In a surprise vote, the Costa Mesa City Council on Tuesday night agreed to extend the Orange County Model Engineers' operating license by five years, a move that keeps the popular train rides in Fairview Park rolling along for a while longer.
The nonprofit's agreement, which expired this month, was extended through a motion approved by Council Members Gary Monahan, Wendy Leece and Sandy Genis. Mayor Jim Righeimer and Mayor Pro Tem Steve Mensinger dissented.
The original contract had been proposed to last through December 2014. Monahan's support for the measure came as a shock to many in the audience given that he usually votes with Righeimer and Mensinger.
"I was actually gonna vote [for the trains] to go until 2016, cause that's when I'll be off the council," quipped Monahan, whose children ride the trains.
The steam-powered trains, a Fairview Park staple since 1988, had been operating on a 25-year agreement and another 25 years had been sought. In July, the Parks and Recreation Commission recommended that the OCME's license be extended only through the end of next year.
The commissioners said the agreement should be examined again after the Fairview Park Citizens Advisory Committee reviews the park's master plan and today's community needs.
Righeimer stressed that "clearly, everybody in the community loves the trains … the trains are not leaving Fairview Park."
But he said having a private group monopolizing the real estate — possibly worth $80 million, or $2 million an acre — isn't practical until the citizens advisory committee finalizes its recommendations for uses in the park.
Leece countered, "I think its really unfair to show such disrespect for these people who have given so much to Costa Mesa, even if they don't live here, to give them 14 months."
Adults and children ride the trains — collectively known as the Mackerel Flats and Goat Hill Junction Railroad. The trains take up about 40 acres within the 208-acre park. The OCME operates a 7.5-inch gauge railroad and has more than 5 miles of track.
About 100 people make up the core, dues-paying OCME membership, and they have, in the 25-year history, invested an estimated $750,000 toward the trains, said member Hank Castignetti, who lives in Huntington Beach.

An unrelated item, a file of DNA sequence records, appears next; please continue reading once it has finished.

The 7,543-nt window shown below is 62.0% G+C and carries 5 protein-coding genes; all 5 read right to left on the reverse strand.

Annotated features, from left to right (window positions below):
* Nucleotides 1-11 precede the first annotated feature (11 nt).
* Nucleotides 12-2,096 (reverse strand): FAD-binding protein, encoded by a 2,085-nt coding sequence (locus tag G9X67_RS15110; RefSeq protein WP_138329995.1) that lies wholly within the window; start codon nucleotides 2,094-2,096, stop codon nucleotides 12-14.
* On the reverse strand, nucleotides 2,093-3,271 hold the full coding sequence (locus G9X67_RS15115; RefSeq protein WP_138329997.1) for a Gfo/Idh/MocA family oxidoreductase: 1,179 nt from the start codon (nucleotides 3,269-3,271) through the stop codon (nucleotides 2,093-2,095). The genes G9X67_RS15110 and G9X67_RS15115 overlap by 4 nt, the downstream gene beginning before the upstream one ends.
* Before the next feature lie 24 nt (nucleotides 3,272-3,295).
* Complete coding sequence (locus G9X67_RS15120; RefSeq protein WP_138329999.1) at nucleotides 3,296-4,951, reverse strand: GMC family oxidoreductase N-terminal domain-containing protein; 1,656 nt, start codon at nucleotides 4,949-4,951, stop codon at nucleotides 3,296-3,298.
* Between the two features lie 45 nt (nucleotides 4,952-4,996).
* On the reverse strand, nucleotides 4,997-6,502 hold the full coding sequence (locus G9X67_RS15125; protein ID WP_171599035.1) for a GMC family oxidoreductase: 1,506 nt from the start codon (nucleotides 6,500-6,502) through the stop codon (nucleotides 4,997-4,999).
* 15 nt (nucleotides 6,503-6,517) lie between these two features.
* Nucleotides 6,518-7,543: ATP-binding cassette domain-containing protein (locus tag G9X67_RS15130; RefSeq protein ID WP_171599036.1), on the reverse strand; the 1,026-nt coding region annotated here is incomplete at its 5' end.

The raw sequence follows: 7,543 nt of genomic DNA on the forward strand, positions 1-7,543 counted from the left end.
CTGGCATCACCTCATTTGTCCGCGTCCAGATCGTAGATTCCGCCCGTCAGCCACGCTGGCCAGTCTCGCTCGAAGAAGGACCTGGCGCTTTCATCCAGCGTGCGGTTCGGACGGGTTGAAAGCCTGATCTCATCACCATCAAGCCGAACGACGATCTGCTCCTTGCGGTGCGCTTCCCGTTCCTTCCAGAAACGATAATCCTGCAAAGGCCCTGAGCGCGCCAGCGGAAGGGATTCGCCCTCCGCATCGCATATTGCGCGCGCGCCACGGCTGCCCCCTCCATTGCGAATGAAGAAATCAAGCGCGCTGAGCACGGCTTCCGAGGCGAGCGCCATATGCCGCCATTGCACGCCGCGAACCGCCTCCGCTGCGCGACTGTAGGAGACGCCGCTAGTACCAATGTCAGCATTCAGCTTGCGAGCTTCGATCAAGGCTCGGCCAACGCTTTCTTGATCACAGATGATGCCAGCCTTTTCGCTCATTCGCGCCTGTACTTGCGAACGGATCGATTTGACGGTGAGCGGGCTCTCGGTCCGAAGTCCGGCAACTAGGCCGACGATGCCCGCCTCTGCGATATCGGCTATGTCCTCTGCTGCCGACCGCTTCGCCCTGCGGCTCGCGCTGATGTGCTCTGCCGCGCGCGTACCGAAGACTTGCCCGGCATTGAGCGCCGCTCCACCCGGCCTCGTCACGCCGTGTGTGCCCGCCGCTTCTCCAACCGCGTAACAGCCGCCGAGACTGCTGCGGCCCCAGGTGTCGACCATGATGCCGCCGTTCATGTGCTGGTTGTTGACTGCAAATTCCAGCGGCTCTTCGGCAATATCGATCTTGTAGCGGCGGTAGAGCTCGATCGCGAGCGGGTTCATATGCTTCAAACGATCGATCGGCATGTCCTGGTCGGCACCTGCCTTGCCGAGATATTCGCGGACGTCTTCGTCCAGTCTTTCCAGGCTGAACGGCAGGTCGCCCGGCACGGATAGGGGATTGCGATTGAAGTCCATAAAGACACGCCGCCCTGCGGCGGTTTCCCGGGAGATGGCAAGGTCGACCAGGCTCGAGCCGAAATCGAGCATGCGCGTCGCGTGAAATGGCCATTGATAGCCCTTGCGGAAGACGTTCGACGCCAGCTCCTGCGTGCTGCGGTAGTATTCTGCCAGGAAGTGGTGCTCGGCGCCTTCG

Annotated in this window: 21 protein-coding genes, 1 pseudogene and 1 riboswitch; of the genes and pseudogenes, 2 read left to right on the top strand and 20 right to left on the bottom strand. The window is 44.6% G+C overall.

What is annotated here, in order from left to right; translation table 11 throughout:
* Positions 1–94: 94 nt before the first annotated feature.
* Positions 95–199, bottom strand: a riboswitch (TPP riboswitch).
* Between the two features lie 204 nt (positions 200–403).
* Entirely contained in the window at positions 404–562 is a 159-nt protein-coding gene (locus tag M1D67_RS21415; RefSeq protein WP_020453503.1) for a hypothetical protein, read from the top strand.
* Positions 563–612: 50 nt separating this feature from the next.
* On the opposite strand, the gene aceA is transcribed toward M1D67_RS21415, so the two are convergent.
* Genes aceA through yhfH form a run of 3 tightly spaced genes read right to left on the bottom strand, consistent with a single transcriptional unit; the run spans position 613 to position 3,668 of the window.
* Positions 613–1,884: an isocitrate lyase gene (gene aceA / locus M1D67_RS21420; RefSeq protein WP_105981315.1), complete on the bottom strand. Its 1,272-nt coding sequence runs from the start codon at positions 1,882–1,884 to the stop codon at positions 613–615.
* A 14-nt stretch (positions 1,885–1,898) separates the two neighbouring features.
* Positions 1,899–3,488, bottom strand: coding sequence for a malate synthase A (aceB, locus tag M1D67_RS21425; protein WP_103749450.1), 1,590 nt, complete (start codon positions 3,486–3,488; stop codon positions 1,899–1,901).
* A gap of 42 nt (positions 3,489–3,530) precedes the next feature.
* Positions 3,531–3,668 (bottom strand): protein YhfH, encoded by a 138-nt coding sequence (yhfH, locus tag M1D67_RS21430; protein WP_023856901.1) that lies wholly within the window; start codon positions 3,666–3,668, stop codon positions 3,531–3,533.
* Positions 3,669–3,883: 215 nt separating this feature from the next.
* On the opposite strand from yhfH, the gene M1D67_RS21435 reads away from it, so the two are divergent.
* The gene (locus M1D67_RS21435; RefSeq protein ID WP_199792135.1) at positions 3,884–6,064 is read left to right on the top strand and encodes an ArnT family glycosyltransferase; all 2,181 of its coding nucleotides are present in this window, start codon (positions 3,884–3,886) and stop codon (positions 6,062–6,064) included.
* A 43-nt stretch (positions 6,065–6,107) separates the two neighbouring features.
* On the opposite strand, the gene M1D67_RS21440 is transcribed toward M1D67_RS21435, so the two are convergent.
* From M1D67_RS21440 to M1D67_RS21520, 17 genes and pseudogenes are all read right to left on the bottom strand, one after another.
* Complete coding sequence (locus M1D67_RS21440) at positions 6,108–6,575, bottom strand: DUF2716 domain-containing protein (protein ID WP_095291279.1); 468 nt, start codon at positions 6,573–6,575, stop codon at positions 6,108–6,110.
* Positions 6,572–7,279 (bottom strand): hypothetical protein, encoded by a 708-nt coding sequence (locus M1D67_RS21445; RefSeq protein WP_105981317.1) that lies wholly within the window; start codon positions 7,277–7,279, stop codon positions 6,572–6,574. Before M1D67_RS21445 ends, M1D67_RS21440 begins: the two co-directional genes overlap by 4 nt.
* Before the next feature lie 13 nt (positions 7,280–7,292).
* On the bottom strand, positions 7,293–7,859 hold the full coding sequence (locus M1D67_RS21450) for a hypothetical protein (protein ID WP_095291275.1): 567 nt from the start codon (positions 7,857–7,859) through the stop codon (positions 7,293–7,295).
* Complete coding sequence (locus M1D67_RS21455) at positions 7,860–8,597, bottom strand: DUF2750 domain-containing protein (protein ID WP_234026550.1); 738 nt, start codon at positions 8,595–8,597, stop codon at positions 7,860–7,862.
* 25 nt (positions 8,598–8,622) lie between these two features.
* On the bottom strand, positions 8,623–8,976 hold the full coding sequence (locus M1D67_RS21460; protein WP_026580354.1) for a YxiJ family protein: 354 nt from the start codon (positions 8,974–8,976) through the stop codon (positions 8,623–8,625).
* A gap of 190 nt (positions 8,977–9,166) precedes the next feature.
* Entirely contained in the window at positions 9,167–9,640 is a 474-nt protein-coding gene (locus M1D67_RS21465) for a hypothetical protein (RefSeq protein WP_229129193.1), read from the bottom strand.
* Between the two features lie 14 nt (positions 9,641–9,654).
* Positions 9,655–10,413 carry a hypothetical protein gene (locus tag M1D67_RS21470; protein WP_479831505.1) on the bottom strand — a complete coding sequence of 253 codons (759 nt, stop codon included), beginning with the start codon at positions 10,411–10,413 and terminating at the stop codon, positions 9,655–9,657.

He said the group provides about 40,000 rides a year, or about 1 million over the 25 years. Rides are free, though donations are accepted.
The trains are regularly open one weekend a month. The OCME also has a 20,000-square-foot maintenance yard and restroom at the site.
"We've made a lot of friends and we've generated an awful lot of goodwill," Castignetti said before the meeting. "Some may see us as just a bunch of yahoos in funny hats, playing trains. I like to look at us as a sleeping giant."
He told the council that what his club provides is "not matched by man-made theme parks," noting how the trains are intertwined with the plants and wildlife within the park.
"Our relationship with nature is of paramount importance to the club," Castignetti said. "We take it very seriously."
Mayor: Examine motels' permits
Righeimer called for the city to examine the permits for two Costa Mesa motels.
He asked for city staff to bring the permits to the Planning Commission, which would examine the conditional-use permits for the Costa Mesa Motor Inn, 2277 Harbor Blvd., and Sandpiper Motel, 1967 Newport Blvd., at a future meeting.
Righeimer also called for more information on the number of long-term residents at those properties and added that the living conditions are deplorable.
"You go into these motel rooms and it breaks your heart," Righeimer said. "It is wrong to have people living in motels, with pimps and prostitutes and having children nearby."
He clarified that the intention is not boot people from the two motels: "I'm not looking for one person to be kicked out."
The Motor Inn was ordered to pay more than $40,000 in fines after an Aug. 15 investigation found 490 alleged violations, including unkempt conditions and hoarding. The motel has 236 rooms on nearly 4 acres.
As Righeimer made his announcement, a woman in the audience said the city needs to provide affordable housing. After a few warnings from the mayor about speaking out of turn, she was escorted out by police officers.
"I need to go home anyway," she said on her way out.
As of press time, the council had not yet discussed the Public Nuisance Abatement Ordinance or proposed parking lot in Fairview Park.
The ordinance, which the council last discussed in June, is designed to address quality-of-life issues, such as derelict or crime-ridden buildings. Critics have called it overly broad, though city officials have said it would streamline the code enforcement process and be used only sparingly.
The parking lot at Fairview Park, proposed for the northern terminus of Pacific Avenue, would have 10 spaces, four of which are handicapped. Several Pacific Avenue residents have protested its construction, partially on the grounds that it would increase traffic and ruin a natural element of the park.
Genis appealed the commission's approval, which brought the issue before the council.